Tooth be told, not all morning drinks are great for your teeth. Keep these troublesome drinks in mind when reaching for that cuppa.
When your alarm goes off at the crack of dawn, the first thing you crave is probably your daily cup of coffee, tea, juice, or other caffeinated beverage that gets your day off to an energized start. Morning drinks are universally an integral part of morning routines, but what many fail to recognize is the damage these drinks can do to your teeth over time. Of course, brushing your teeth after breakfast is the first step in teeth maintenance, but drinking through a straw and drinking everything in moderation are other ways to preserve oral health. It doesn’t hurt to keep in mind the drinks that keep your teeth from beaming when you walk into a room.
Skip the juice.
If a glass of juice is your refreshing pick-me-up at 6:00 a.m., consider diluting this sugary choice with water to keep your enamel intact. Or try drinking it more quickly instead of sipping it slowly all morning. Orange juice can be especially damaging to your teeth due to the high levels of acid slowly wearing at the hardness of your enamel. The high levels of artificial sugars and citric acid in juice beverages as a whole can also create a buildup of plaque. Don’t forget about those pesky cavities, which tend to sneak up on you when you consume high levels of sugar without realizing it.
Skip the soda.
If you enjoy a bottle or can of soda before
heading to the office, try to remember to drink in moderation. Make your choice of soda your only sugary drink of the day, or, better yet, sip with a straw to prevent further damage to the enamel and dentin—the tissue beneath enamel that could get affected as well by these drinks.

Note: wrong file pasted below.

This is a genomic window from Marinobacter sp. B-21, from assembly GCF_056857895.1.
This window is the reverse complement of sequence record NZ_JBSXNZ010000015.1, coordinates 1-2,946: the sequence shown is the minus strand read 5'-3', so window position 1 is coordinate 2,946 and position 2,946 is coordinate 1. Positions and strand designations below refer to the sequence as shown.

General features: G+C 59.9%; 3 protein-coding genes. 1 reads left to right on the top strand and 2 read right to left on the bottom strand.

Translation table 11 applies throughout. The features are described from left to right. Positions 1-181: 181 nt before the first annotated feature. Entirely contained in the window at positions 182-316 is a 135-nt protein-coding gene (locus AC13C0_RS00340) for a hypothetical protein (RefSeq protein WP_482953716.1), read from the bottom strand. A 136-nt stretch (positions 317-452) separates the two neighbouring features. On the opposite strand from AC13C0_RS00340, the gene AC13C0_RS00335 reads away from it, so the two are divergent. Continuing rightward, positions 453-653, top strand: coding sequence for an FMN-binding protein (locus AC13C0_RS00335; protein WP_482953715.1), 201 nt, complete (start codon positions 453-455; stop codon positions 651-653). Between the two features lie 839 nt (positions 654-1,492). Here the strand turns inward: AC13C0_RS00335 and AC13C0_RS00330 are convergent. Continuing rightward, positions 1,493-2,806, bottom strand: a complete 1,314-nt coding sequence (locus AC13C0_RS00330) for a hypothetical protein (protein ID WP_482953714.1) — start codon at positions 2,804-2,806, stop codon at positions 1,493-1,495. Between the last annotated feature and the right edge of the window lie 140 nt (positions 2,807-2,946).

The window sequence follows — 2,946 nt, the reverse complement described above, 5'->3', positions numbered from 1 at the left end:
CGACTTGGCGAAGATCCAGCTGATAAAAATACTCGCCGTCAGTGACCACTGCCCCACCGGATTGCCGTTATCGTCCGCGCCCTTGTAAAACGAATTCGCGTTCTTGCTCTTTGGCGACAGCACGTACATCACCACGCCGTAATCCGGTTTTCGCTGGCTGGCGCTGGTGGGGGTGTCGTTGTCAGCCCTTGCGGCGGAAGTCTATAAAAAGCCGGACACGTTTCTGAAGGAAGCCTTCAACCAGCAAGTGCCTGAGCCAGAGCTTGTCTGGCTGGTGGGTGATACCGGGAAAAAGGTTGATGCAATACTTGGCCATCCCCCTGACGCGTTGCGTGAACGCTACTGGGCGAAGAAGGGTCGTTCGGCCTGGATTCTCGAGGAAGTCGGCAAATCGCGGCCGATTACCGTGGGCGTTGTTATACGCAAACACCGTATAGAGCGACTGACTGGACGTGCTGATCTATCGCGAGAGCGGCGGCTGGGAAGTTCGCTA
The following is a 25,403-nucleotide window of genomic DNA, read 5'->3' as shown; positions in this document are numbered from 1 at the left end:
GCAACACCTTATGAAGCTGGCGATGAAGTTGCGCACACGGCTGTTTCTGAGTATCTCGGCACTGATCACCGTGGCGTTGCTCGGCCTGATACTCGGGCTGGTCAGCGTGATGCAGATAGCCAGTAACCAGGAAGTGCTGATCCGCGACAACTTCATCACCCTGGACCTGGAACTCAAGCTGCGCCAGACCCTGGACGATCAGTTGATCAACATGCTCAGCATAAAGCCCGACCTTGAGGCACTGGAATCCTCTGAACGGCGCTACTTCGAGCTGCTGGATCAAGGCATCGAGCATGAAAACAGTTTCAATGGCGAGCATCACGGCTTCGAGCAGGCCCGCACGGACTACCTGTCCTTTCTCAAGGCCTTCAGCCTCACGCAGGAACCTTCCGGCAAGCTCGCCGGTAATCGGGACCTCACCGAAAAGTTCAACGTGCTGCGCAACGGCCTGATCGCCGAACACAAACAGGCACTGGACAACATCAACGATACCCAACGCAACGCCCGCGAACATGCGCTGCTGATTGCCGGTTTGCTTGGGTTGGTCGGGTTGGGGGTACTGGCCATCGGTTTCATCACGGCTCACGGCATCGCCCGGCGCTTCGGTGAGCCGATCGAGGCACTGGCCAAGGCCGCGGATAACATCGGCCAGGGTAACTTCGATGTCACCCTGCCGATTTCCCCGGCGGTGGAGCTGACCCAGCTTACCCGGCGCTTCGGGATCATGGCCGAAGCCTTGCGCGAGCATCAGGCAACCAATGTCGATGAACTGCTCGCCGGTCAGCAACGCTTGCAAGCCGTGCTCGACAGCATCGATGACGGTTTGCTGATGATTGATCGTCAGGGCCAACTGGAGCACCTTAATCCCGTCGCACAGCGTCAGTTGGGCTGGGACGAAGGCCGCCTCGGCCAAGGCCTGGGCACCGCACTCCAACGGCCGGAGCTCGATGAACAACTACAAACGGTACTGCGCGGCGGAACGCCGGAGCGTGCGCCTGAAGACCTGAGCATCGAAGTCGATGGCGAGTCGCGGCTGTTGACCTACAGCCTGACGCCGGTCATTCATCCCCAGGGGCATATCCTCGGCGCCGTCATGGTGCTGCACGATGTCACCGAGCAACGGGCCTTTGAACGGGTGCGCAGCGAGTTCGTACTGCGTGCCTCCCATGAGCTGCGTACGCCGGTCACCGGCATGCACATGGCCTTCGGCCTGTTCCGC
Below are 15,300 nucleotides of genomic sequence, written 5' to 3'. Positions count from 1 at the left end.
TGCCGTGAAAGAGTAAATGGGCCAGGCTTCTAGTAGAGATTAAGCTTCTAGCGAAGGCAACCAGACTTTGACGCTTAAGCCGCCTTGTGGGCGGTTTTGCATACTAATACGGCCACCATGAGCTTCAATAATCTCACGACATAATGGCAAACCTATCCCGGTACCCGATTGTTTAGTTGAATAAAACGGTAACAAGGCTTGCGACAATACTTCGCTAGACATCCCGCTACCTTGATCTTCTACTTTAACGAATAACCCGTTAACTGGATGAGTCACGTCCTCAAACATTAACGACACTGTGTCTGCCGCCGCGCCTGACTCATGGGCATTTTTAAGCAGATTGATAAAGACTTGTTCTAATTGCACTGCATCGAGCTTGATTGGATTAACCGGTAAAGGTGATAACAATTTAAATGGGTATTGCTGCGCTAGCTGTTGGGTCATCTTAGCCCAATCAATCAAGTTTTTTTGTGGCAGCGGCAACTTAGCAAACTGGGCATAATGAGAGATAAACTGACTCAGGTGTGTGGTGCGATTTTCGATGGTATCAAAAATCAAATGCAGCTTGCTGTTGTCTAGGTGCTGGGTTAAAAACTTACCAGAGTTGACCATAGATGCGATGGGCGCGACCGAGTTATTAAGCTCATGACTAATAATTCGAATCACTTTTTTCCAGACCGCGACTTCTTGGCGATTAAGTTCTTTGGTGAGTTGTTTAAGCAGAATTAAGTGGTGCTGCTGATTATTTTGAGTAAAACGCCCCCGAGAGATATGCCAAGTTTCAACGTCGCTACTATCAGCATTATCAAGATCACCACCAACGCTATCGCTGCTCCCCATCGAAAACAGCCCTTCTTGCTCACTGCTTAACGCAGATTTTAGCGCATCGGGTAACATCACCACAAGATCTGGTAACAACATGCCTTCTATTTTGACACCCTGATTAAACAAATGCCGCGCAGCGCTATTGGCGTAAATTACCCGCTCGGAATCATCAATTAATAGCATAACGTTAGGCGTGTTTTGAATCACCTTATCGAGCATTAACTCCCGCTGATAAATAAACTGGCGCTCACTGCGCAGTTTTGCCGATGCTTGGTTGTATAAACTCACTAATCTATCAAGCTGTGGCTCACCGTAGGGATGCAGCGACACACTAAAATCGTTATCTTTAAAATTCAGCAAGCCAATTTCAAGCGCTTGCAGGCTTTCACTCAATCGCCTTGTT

Skip the coffee.
Telling someone not to drink coffee each morning is one of the worst things you can do, but you may want to consider cutting back, at least for the sake of your teeth. A suggestion for keeping the damage coffee does to a minimum is continually drinking water in-between cups, as well as eating while you enjoy your caffeinated morning cuppa’.
Skip the black tea.
If your morning drink of choice is a steaming, freshly brewed cup of tea instead of coffee, don’t think you’re off the hook. Black tea produces similar effects to your teeth as mentioned with coffee, which may convince you to make the switch to herbal teas, like those found in the white and green varieties. While brushing your teeth after having your morning drink of choice might be a hassle, it also could benefit you in the long run. Say goodbye to stained teeth and hello to a whiter smile!
Sip on this!
Milk, white tea, and lemon water are great morning drink alternatives for keeping your teeth stainless and radiating. Be sure to let your dentist know if you’re experiencing severe pain in your jaw when you wake up in the morning.